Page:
Considering that you have probably been buying toothbrushes for yourself and your loved ones for as long as you can remember, it can be quite a shock to learn that you could have been making serious mistakes with every purchase that you have made! And this is because a good number of people exclusively take into account the brand, colour and aesthetic preferences, which is not the right way to go about it.
Instead, ergonomics and other factors need to be considered to ensure that the toothbrush you use is thorough in eliminating all the grime in your mouth without causing your oral tissue any harm. To help you learn more, this article outlines a few of the things that you need to know about buying the right toothbrush.
What size of toothbrush head should you choose?
Contrary to popular belief, a large toothbrush head does not automatically mean that the more surface area of your teeth is being cleaned. Instead, a head that is too large for your unique needs could end up causing more problems than benefits. To begin with, a head that is too big for your mouth will make it default for you to manoeuvre it in your mouth. As a result, you find that you are not thorough when you move the brush upwards, downwards and sideways, which leaves room for plaque to collect in parts of your mouth you cannot reach.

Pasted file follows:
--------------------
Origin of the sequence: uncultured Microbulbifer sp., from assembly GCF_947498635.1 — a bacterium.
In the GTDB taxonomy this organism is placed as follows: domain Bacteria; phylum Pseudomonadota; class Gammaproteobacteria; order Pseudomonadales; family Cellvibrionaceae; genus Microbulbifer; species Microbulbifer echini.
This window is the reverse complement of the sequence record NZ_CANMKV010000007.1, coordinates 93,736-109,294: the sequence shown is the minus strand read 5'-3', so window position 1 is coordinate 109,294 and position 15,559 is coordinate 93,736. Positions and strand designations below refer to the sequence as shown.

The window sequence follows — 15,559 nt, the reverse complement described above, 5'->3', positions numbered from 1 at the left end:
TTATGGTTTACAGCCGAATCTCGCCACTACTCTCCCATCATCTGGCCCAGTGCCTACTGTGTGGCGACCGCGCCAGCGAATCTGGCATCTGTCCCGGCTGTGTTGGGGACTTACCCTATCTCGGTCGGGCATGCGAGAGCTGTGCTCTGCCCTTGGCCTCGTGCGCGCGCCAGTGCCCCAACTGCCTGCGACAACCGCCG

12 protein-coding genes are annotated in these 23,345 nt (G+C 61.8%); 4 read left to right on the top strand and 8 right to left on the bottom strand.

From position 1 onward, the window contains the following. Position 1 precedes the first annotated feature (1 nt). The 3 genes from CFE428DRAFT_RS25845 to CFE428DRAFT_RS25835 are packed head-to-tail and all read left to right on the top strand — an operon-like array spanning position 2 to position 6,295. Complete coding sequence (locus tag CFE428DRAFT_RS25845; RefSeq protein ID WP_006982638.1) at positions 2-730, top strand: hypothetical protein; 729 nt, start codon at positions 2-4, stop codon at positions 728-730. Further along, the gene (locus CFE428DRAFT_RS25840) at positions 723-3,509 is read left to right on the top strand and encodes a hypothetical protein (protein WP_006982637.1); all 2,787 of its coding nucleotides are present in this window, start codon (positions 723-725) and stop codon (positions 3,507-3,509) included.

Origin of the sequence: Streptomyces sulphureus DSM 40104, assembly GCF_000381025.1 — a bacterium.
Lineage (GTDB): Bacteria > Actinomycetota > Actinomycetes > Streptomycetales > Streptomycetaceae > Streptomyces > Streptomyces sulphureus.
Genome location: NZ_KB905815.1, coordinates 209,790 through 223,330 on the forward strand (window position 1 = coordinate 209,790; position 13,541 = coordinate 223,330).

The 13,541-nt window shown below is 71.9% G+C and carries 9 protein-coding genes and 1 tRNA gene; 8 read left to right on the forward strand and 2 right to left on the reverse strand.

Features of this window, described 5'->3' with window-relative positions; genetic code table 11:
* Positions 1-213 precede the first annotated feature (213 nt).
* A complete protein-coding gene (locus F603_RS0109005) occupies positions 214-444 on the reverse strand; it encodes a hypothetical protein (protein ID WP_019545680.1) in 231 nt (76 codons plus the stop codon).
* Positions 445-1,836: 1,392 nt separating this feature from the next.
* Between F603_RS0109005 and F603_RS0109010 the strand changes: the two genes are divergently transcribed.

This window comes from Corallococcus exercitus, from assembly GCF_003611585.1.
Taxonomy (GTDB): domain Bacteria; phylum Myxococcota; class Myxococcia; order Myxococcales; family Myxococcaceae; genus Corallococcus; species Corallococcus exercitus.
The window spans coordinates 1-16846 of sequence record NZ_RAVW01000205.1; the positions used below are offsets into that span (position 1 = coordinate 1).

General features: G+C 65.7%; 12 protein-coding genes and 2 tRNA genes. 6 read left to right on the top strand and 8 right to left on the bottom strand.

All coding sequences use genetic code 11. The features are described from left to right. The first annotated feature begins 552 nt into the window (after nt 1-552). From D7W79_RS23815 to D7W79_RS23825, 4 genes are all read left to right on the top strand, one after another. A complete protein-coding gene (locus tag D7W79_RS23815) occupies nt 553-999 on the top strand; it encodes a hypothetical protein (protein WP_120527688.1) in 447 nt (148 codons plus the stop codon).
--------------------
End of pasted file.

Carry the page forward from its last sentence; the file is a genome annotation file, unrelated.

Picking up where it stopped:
Secondly, an oversized head can injure the soft tissue in your mouth and you find that your gums and inner cheeks are being harmed each time you brush your teeth, and this increases the likelihood of bacteria infecting the open sores. To ensure that you are always buying the right size toothbrush head, you may want to consult with your dentist on which options are suited to you.
Which category of bristles will be best?
Most toothbrushes are available in three main types of bristles: hard, soft and medium. And these names imply, the soft type is the most pliable when compared to the hard bristles that are characterised by firm bristles. The mistake that some adults make is to think that the harder the bristles are, the more effective they are at eliminating plaque and food debris that is stuck between their teeth but this is not true.
The reality is that the hard bristles end up causing you dental problems such as gum recession, especially when they are used with a considerable amount of force. With time, you may develop tooth sensitivity as the roots of your teeth are gradually exposed due to the use of these hard bristles. The best option would be to choose the soft variety. Admittedly, the soft bristles do not last for long, but since you are supposed to change your toothbrush every few months, this is not a drawback to be wary of.
Contact a dentist for more information.